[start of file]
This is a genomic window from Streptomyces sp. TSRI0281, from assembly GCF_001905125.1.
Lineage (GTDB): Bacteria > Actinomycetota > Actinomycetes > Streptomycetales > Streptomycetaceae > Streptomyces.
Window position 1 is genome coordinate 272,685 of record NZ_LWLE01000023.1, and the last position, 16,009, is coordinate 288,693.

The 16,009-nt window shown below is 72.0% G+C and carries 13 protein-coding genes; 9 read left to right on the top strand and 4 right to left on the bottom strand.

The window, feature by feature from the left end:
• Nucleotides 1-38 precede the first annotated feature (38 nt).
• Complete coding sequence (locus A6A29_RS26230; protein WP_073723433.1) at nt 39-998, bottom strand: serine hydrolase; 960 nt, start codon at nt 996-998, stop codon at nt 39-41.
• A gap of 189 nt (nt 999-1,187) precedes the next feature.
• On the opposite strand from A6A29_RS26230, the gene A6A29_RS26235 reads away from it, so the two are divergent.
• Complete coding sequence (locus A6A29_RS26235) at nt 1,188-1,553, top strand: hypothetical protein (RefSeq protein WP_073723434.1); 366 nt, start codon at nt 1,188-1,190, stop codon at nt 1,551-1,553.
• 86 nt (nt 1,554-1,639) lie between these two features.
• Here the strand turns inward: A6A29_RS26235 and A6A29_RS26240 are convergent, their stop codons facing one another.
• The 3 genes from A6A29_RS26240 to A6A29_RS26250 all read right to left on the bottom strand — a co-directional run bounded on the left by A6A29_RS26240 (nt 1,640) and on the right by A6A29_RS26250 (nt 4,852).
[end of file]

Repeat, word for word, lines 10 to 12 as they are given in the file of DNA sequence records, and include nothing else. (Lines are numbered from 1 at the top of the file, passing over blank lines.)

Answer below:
• Complete coding sequence (locus A6A29_RS26235) at nt 1,188-1,553, top strand: hypothetical protein (RefSeq protein WP_073723434.1); 366 nt, start codon at nt 1,188-1,190, stop codon at nt 1,551-1,553.
• 86 nt (nt 1,554-1,639) lie between these two features.
• Here the strand turns inward: A6A29_RS26235 and A6A29_RS26240 are convergent, their stop codons facing one another.